As in the Revolutionary User Interface story, the symmetry in approach to the launch is telling, but what I want to note is that the three things which the iPhone was defined as being are no longer things that it is most used for.
Yes, the iPhone is still a wide-screen iPod which gets plenty of use but I don’t think anyone thinks that is a defining feature. It’s also a phone, but the Phone is just an app which, for me at least, is not frequently used. I communicate with my iPhone but the go-to app is iMessage or FaceTime or Skype or maybe Email or Twitter. Phone is something I use so rarely that the interface sometimes baffles me. And yes, it’s an Internet appliance. Browsing is something I do quite a bit but many of the browsing jobs-to-be-done are done better by apps. News, shopping Facebook and maps are “things which were once done in a browser.”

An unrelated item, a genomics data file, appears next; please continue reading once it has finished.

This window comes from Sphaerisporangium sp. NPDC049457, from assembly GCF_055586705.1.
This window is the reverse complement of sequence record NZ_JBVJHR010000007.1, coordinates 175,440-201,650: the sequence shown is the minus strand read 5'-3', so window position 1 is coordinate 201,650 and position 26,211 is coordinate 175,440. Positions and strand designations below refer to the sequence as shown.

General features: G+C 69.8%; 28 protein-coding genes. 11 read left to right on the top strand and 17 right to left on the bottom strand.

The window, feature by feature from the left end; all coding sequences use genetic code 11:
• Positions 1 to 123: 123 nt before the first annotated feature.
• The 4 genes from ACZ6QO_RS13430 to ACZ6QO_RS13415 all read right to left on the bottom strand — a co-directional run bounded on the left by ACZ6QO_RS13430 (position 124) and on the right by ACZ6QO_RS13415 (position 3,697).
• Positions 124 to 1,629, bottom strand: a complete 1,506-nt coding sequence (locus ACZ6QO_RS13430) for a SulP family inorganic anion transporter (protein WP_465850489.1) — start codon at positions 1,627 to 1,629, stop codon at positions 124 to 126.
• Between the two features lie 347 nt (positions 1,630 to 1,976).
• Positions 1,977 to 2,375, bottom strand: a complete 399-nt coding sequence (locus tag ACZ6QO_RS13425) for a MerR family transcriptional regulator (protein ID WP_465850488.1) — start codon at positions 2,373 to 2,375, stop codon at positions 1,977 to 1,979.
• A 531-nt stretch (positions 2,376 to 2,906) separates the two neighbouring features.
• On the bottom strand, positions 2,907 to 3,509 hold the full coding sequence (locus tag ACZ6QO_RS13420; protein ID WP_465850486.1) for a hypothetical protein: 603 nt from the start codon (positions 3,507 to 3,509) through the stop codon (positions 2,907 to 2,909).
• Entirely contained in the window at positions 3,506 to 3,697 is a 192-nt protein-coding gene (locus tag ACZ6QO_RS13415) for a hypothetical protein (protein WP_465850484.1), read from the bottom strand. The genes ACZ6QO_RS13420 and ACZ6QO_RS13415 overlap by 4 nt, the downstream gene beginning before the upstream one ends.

So I wonder whether the tentpole product-defining anchors used to introduce the Apple Watch will be faintly amusing a few years from now.
Timekeeping and fitness tracking, I don’t know. Those could fade in importance after we get a rich ecosystem of apps. But communication seems key to the Apple Watch concept — it’s the only feature other than the home screen with a dedicated hardware button.